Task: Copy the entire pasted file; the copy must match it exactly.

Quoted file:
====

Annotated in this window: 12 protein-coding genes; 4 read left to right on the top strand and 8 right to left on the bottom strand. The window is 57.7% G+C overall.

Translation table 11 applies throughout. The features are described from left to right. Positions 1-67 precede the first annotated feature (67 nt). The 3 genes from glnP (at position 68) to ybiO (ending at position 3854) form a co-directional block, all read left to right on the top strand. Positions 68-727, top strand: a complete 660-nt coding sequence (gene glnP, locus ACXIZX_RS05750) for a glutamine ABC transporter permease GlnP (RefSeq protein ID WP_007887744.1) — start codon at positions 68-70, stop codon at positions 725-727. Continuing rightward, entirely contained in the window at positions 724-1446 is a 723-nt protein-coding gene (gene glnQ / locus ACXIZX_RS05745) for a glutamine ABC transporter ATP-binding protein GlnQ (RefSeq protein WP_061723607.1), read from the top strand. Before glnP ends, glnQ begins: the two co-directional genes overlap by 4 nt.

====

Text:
Annotated in this window: 12 protein-coding genes; 4 read left to right on the top strand and 8 right to left on the bottom strand. The window is 57.7% G+C overall.

Translation table 11 applies throughout. The features are described from left to right. Positions 1-67 precede the first annotated feature (67 nt). The 3 genes from glnP (at position 68) to ybiO (ending at position 3854) form a co-directional block, all read left to right on the top strand. Positions 68-727, top strand: a complete 660-nt coding sequence (gene glnP, locus ACXIZX_RS05750) for a glutamine ABC transporter permease GlnP (RefSeq protein ID WP_007887744.1) — start codon at positions 68-70, stop codon at positions 725-727. Continuing rightward, entirely contained in the window at positions 724-1446 is a 723-nt protein-coding gene (gene glnQ / locus ACXIZX_RS05745) for a glutamine ABC transporter ATP-binding protein GlnQ (RefSeq protein WP_061723607.1), read from the top strand. Before glnP ends, glnQ begins: the two co-directional genes overlap by 4 nt.